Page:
For questions about why people often think, act, and perceive the world so differently, the brain is clearly an obvious place to look for answers. However, because the human brain is packed with tens of billions of neurons, which together make trillions of connections, knowing exactly where and how to look remains profoundly challenging.
Undaunted by these complexities, researchers involved in the NIH-funded Human Connectome Project (HCP) have been making progress, as shown by some intriguing recent discoveries. In a study published in Nature Neuroscience , an HCP team found that the brains of individuals with “positive” traits—such as strong cognitive skills and a healthy sense of well-being—show stronger connectivity in certain areas of the brain than do those with more “negative” traits—such as tendencies toward anger, rule-breaking, and substance use. While these findings are preliminary, they suggest it may be possible one day to understand, and perhaps even modify, the connections within the brain that are associated with human behavior in all its diversity.
In the new study, Stephen Smith of the Oxford University Centre for Functional MRI of the Brain, United Kingdom and his colleagues measured for an hour the patterns of neural activity and connectivity among 200 distinct brain regions in 461 HCP participants lying still in an MRI scanner. The participants also completed a series of tests and questionnaires to collect demographic and behavioral data, including IQ, memory, language performance, vocabulary, life satisfaction, income, attention, sleep quality, and drug and alcohol use.
Analyzing the correlations among variables in the two datasets, the researchers discovered a clear pattern: people characterized by stronger connections among certain brain regions also scored more highly on measures typically deemed to be socially positive. They also generally made more money, were more highly educated, and scored higher on tests of memory and attention. By comparison, those found to have weaker connections scored less well on memory tests, were more prone to anger, had trouble sleeping, and were more likely to smoke.
The researchers noted the stronger connections that were associated with positive traits seem to overlap with an interconnected brain system neuroscientists refer to as the “default mode network.” This network describes a form of resting brain activity associated with many aspects of higher-level human cognition, including memory, imagination, decision making, and spatial reasoning. This pattern tends to activate, for example, when people focus internally, daydreaming about the future or remembering the past.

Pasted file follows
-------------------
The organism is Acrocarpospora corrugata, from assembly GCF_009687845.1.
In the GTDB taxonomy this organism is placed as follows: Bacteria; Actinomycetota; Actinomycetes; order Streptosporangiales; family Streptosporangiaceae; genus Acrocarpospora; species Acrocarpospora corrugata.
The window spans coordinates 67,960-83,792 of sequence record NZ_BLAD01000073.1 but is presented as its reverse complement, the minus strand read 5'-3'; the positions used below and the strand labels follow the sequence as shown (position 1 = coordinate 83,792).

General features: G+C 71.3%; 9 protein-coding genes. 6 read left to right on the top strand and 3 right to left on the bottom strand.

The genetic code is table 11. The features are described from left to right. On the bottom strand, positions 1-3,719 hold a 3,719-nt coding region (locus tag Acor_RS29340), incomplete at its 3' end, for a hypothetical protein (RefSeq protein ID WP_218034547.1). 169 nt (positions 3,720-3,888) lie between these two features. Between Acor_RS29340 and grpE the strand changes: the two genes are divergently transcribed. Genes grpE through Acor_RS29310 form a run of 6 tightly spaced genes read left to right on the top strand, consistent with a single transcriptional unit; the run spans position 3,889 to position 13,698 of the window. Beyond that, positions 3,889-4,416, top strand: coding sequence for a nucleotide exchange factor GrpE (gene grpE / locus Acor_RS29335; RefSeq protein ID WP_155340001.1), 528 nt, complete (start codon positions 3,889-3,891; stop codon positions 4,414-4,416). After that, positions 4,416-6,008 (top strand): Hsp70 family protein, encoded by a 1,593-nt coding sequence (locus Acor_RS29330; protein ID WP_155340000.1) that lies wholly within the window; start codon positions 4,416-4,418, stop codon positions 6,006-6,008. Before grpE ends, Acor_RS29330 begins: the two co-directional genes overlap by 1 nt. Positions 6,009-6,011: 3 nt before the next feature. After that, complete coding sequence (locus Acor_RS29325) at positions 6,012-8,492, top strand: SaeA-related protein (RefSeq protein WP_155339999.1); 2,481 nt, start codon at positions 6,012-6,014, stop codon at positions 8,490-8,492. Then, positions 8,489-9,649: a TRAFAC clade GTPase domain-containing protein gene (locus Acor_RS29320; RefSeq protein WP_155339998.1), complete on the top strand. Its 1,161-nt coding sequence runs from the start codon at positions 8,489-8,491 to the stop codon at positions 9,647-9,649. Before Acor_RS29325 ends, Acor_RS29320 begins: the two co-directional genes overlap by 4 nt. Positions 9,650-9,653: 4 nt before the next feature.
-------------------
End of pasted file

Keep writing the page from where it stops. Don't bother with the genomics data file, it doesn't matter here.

It’s important to point out that the new study shows only a correlation between a particular pattern of brain connectivity and certain measures of performance, lifestyle, and ability. It’s also important to note that brain connections are not predetermined or inflexible. Rather, our experiences, both good and bad, seem to modify them in complex and largely undetermined ways. Determining whether particular traits cause a particular pattern of brain connectivity—or vice versa—will be interesting to unravel in the years ahead. It’s easy to imagine that, in many cases, the answer will involve the interplay of both.
In addition to the HCP findings, another fascinating study led by scientists supported by the NIH-funded Brain Research through Advancing Innovating Neurotechnologies (BRAIN) Initiative and reported in Cell  reveals a unique set of stem cells are present in the human cerebral cortex. This cellular support system helps to explain how the primate brain could expand over the course of evolutionary time, endowing humans with our characteristically large brains in comparison to other mammals.
As for the HCP, there’s plenty more to come. As the project expands to include 1,200 healthy adults, including twin pairs and their siblings, scientists can begin to tease out the relative contributions of genes and the environment in shaping the wiring diagram of the brain. More discoveries are anticipated.
 A positive-negative mode of population covariation links brain connectivity, demographics and behavior. Smith SM, Nichols TE, Vidaurre D, Winkler AM, Behrens TE, Glasser MF, Ugurbil K, Barch DM, Van Essen DC, Miller KL.Nat Neurosci. 2015 Sep 28. [Epub ahead of print]
 Molecular Identity of Human Outer Radial Glia during Cortical Development.Pollen AA, Nowakowski TJ, Chen J, Retallack H, Sandoval-Espinosa C, Nicholas CR, Shuga J, Liu SJ, Oldham MC, Diaz A, Lim DA, Leyrat AA, West JA, Kriegstein AR.Cell. 2015 Sep 24;163(1):55-67.
Brain Basics (National Institute of Neurological Disorders and Stroke/NIH)
The FMRIB Analysis Group (University of Oxford)
The Brain Initiative (NIH)
NIH Support: National Institute of Mental Health; National Institute of Neurological Disorders and Stroke; National Center for Advancing Translational Sciences